. And during the down time of hot afternoon fun shooter that plinks on tin
    cans and falls at their base.
    MAKE YOURSELF A SLING SHOT
    IT best the best varmit Dissuader and a fun project especially for kids and old men remembering being a kid.
    Each member over 5 years can make once you get to a campground , and
    it will be theirs.
    Good time to give a worthy young one. First knife, or to use DAD’S.easy project and confidence builder.
    You can buy one up to power of man killer if you want, just as you can buy a canned vacation, but camping, to my way of reconig, is living in harmony with my surroundings.
    Small plastic surgical tubing that they sell in fishing stores for use on sinkers.
    Small diameter cotton twine, or my favorite, leather shoe strings
    A youths first pocket knife or getting to use DAd’s.
    A Hunt in the brush for the perfect forked stick with a long handhold,.
    you can pre hunt a bunch and let others carve and scrape the bark off S Small 11/2 — 21/2″ square leather pat ches for the pockets, No authentic slinshot has vinyl pockets .
    Ammo , just use imagination or buy marbles at goodwill and yard sales.
    RATTLE PAINT CAN Marbles split shot , ball bearings, rocks old sheetrock or tile.
    I do not recommend use on anything larger than a beaver or one of those bushy taild black and white polecats.
    A good slingshot can kill rabbit, large birds and but you can choose large ammo to just bump a pesky raccoon, Beaver or p ossom.
    Family heritage is slingshots made by t
    my wife and her Dads old matriarch and says far more about them than their guns ever did.
    A child of the wilds in ages past always knew how to make his own sling shot and if need be pop off a few just right stones to if not hit scare the hell out of pesky varmits.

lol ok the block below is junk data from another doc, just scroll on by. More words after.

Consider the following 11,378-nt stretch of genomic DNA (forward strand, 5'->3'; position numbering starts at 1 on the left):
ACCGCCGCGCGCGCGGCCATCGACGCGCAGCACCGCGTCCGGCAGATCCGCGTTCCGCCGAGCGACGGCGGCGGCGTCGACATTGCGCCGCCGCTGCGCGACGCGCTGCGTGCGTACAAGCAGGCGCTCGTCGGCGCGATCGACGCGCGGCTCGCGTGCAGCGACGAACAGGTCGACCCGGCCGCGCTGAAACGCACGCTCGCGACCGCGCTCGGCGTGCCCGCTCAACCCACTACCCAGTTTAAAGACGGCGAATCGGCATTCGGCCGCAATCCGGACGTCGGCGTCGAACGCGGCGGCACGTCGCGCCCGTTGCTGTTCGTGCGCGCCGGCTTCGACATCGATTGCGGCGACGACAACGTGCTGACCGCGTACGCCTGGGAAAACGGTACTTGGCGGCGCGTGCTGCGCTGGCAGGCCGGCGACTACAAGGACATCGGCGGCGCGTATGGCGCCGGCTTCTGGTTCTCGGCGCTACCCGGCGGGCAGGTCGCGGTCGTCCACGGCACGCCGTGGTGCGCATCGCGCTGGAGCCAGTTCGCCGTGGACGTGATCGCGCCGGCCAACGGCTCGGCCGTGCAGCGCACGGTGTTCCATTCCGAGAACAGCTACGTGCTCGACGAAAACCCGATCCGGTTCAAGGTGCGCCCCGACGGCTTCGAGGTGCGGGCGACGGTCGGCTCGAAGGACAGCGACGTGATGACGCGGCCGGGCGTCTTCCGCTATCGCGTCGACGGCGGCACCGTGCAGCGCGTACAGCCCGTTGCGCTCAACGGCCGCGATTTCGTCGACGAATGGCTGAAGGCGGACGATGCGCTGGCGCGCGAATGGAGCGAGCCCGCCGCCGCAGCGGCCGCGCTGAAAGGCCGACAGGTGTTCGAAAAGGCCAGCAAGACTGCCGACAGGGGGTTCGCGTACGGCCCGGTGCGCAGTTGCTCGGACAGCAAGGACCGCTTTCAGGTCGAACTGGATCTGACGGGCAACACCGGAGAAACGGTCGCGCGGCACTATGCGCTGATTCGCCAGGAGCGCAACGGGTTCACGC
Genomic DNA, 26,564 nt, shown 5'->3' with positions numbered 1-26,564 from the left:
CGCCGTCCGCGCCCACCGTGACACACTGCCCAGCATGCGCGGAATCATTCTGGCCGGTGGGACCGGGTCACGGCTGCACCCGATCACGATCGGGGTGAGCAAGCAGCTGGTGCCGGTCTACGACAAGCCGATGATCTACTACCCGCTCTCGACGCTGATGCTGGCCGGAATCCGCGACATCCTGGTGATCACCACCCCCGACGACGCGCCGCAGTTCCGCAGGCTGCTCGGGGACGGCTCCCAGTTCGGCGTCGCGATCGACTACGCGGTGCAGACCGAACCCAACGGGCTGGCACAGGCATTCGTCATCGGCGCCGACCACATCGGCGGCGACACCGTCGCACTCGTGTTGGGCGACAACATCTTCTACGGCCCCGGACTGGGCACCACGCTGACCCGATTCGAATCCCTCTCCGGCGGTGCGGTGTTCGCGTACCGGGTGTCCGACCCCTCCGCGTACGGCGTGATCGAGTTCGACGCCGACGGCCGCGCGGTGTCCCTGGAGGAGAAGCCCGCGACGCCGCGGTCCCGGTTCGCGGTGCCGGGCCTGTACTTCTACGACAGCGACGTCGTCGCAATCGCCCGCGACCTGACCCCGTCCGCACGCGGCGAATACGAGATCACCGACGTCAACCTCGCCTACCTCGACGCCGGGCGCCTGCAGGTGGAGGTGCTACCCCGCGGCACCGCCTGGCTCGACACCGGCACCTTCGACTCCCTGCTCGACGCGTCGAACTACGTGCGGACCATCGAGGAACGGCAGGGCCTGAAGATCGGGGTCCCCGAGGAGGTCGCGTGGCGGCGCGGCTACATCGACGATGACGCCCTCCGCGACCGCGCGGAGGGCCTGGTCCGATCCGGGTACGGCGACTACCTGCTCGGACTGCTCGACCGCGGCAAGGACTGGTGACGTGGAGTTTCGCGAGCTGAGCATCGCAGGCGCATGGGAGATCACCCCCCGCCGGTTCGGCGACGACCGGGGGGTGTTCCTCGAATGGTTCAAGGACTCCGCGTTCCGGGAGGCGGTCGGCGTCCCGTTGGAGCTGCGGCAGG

11. Some critters aren’t the 4 legged type. Once I sat down at the camp table with the family waiting for my wife to serve some quick sandwiches just before our hike. I took a big swig of my canned root beer and immediately felt a high resonance buzz in my mouth.

    All natural reflex took over and I projectile spewed a mouth full of soda across the picnic table. This drew my entire family’s attention to the center of the table where a bee seemed to brush itself off, flip me the finger, and fly away.

    It was somewhat hard to register the hysterical laughter that ensued by my family while still processing the realization that I just had had a bee in my mouth.

    1. I had a similar non 4-legged type too, but mine was of the 2-legged type usually associated with the outside habitations of local 7-11 convenience stores.

  12. I think a common misconception is take wildlife stays with wildlife, I think the closer a wildlife area is to a human populated area, and outward threat is made towards that wildlife. They don’t see humans as a potential threat too their existence. Case point, just go to any big metropolitan city, and the wildlife will show absolutely no fear of you. And are actually brazen and resolute about approaching humans, too stealing an/or sharing their lunches. The same hold true about Picnic Tables in a Wildlife Park, Tents in the Rest Area and Cars, Trucks, Campers and RV’s in the Parking Lot.

    1. Had a big coyote cross my yard. I yelled at him out the window.He looked at me,squatted ,dropped a deuce ,looked at me again and walked off. One point for the coyote. The ag department guy who shoots them in the city with a silenced ruger mini 14 says to always chuck rocks at them to keep them afraid. This is the breakdown. Animal control and Fish and Game-friend of the coyote. Ag department-friend of the farmer! Over the next few weeks 10 points for the Ag department!